Another pending legal challenge to North Carolina’s voter identification requirement is still swimming around in state court, where a judge Friday heard arguments on whether a trial should be scheduled soon or more delays are the proper course. Three consolidated federal lawsuits seeking to overturn the photo ID mandate and other voting changes made by the General Assembly already have been tried, with all the provisions in the 2013 case upheld last month as legal and constitutional. That case is on the fast-track to the 4th U.S. Circuit Court of Appeals, with scheduled arguments for next month. The state lawsuit, initially filed in August 2013 by voters and voting-rights groups, focuses solely on the ID requirement as another qualification to vote beyond what the North Carolina Constitution demands and is unlawful. Wake County Superior Court Judge Michael Morgan put the proceedings on hold last fall until after photo ID was required for the first time during the March 15 primary.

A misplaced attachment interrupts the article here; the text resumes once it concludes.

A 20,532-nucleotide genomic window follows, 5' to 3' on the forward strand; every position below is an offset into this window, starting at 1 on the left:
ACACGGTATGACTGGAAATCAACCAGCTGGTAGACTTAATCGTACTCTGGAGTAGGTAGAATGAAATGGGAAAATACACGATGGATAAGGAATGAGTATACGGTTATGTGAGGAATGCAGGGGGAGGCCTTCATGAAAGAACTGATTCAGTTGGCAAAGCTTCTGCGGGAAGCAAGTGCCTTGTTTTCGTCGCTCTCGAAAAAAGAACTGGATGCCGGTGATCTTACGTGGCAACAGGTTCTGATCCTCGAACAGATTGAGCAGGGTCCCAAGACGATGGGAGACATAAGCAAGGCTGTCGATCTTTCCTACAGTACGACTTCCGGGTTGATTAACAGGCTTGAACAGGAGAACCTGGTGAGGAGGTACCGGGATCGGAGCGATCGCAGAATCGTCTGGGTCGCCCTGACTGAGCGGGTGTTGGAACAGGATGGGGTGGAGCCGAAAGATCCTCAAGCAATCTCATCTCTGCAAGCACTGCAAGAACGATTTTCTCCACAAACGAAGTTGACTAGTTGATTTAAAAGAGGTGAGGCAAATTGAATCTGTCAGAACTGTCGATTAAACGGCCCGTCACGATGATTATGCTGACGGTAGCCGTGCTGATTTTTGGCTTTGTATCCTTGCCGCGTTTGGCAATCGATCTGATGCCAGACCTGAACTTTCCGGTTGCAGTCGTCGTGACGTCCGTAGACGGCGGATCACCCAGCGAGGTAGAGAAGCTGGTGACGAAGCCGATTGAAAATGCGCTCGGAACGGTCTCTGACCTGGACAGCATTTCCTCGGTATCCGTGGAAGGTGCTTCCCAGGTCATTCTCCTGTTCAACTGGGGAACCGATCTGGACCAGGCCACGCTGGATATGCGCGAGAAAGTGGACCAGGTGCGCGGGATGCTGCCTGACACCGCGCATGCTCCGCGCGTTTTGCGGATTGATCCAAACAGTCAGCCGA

It gave time to examine how the mandate at early-voting centers and primary day precincts worked, especially a late addition to the law allowing people who had trouble obtaining a qualified ID to fill out a form and provide other information so their vote would still count.
Those who sued filed an updated complaint in April, saying their individual plaintiffs are registered voters who were told by poll workers they could not vote or the provisional ballots they cast while using the “reasonable impediment” form failed to count.